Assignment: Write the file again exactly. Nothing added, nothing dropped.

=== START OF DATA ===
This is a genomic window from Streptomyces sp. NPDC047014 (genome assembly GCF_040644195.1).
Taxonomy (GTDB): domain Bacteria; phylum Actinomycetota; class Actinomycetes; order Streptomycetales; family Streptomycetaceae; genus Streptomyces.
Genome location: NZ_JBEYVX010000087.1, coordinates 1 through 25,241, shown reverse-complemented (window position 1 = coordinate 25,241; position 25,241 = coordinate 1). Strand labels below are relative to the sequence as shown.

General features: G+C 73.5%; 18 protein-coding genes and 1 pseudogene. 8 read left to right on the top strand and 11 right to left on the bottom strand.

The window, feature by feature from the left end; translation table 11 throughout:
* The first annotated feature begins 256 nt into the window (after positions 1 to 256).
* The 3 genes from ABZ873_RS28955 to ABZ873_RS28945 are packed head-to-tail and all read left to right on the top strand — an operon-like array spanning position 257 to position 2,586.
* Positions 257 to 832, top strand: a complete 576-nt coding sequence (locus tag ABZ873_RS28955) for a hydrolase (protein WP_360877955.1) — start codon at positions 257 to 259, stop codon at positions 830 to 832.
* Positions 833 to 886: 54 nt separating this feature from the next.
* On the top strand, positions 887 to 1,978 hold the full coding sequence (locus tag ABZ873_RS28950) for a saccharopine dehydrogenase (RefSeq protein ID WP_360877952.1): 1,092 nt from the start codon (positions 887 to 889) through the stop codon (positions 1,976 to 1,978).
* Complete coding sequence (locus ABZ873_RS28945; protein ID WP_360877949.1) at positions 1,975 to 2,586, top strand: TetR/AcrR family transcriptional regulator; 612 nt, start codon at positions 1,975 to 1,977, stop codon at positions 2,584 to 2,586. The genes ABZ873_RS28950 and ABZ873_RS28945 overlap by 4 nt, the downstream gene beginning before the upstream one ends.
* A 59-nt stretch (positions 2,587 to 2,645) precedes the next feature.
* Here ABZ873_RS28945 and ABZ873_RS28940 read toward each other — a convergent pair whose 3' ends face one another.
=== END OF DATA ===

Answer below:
This is a genomic window from Streptomyces sp. NPDC047014 (genome assembly GCF_040644195.1).
Taxonomy (GTDB): domain Bacteria; phylum Actinomycetota; class Actinomycetes; order Streptomycetales; family Streptomycetaceae; genus Streptomyces.
Genome location: NZ_JBEYVX010000087.1, coordinates 1 through 25,241, shown reverse-complemented (window position 1 = coordinate 25,241; position 25,241 = coordinate 1). Strand labels below are relative to the sequence as shown.

General features: G+C 73.5%; 18 protein-coding genes and 1 pseudogene. 8 read left to right on the top strand and 11 right to left on the bottom strand.

The window, feature by feature from the left end; translation table 11 throughout:
* The first annotated feature begins 256 nt into the window (after positions 1 to 256).
* The 3 genes from ABZ873_RS28955 to ABZ873_RS28945 are packed head-to-tail and all read left to right on the top strand — an operon-like array spanning position 257 to position 2,586.
* Positions 257 to 832, top strand: a complete 576-nt coding sequence (locus tag ABZ873_RS28955) for a hydrolase (protein WP_360877955.1) — start codon at positions 257 to 259, stop codon at positions 830 to 832.
* Positions 833 to 886: 54 nt separating this feature from the next.
* On the top strand, positions 887 to 1,978 hold the full coding sequence (locus tag ABZ873_RS28950) for a saccharopine dehydrogenase (RefSeq protein ID WP_360877952.1): 1,092 nt from the start codon (positions 887 to 889) through the stop codon (positions 1,976 to 1,978).
* Complete coding sequence (locus ABZ873_RS28945; protein ID WP_360877949.1) at positions 1,975 to 2,586, top strand: TetR/AcrR family transcriptional regulator; 612 nt, start codon at positions 1,975 to 1,977, stop codon at positions 2,584 to 2,586. The genes ABZ873_RS28950 and ABZ873_RS28945 overlap by 4 nt, the downstream gene beginning before the upstream one ends.
* A 59-nt stretch (positions 2,587 to 2,645) precedes the next feature.
* Here ABZ873_RS28945 and ABZ873_RS28940 read toward each other — a convergent pair whose 3' ends face one another.